• The Supreme Court will consider this issue again after four weeks.

What happens to proceedings under the Bankruptcy Code?

Both, National Company Law Tribunal (“NCLT”) and National Company Law Appellate Tribunal (“NCLAT”) have issued separate notifications that the period of limitation for filing appeal before the NCLAT shall stand extended in terms of the Supreme Court’s order. Therefore, all cases and the timelines prescribed under the Insolvency and Bankruptcy Code, 2016 (“Bankruptcy Code”) will stand extended.

For example, the timeline to file a claim by a financial creditor or an operational creditor, and the consequent timelines prescribed during the corporate insolvency resolution process will also stand extended.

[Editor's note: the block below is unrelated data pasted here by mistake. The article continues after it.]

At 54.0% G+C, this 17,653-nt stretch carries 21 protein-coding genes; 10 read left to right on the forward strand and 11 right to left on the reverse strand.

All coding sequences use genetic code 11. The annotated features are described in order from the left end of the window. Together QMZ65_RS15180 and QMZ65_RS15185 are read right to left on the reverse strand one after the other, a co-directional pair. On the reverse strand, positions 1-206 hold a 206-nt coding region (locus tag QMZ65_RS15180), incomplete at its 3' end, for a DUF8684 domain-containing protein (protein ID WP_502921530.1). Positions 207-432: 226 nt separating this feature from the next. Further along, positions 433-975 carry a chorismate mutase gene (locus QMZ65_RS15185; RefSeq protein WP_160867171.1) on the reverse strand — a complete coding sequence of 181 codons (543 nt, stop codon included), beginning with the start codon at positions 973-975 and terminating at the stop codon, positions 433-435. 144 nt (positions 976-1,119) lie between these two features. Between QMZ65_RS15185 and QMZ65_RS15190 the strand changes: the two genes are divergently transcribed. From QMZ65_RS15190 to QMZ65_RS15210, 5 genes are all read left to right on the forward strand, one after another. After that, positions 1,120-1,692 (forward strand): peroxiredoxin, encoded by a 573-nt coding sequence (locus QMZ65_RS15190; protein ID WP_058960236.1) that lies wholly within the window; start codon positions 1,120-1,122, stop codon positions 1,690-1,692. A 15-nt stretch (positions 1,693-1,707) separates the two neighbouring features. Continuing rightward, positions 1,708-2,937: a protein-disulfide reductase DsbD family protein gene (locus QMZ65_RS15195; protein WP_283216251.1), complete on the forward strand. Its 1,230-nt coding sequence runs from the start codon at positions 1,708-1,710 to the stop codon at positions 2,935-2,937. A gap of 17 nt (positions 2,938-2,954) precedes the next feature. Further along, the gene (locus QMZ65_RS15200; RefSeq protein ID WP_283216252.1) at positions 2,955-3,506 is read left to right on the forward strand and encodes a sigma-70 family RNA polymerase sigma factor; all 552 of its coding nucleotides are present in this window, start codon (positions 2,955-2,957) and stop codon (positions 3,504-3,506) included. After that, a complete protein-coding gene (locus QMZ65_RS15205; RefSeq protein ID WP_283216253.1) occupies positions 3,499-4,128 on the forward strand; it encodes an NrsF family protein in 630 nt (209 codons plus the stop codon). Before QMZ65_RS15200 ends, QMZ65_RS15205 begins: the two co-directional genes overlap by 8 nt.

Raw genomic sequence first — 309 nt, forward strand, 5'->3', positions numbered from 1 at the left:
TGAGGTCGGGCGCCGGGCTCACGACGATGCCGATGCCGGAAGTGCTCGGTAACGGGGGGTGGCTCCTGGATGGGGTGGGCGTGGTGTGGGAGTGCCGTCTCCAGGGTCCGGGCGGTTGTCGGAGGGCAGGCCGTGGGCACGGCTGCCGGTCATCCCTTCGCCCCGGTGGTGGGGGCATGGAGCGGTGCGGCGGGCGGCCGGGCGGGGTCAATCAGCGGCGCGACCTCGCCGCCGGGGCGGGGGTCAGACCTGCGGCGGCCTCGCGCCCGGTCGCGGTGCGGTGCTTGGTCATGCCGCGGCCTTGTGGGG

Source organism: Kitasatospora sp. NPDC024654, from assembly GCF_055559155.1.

In addition, the Government has also clarified that due to emerging financial distress faced by most companies on account of Covid-19, the threshold of default under Section 4 of the Insolvency Code has been increased from one lakh rupees to one crore rupees, in order to safeguard the medium and small-scale enterprises.

It has also been notified that if the current situation does not improve by April 30, 2020, they may consider suspending the operation of Sections 7, 8, 9 and 10 of the Bankruptcy Code by six months, which prescribes the initiation of a corporate insolvency restructuring process by the creditors. This is being contemplated to prevent companies at large from being forced into insolvency proceedings.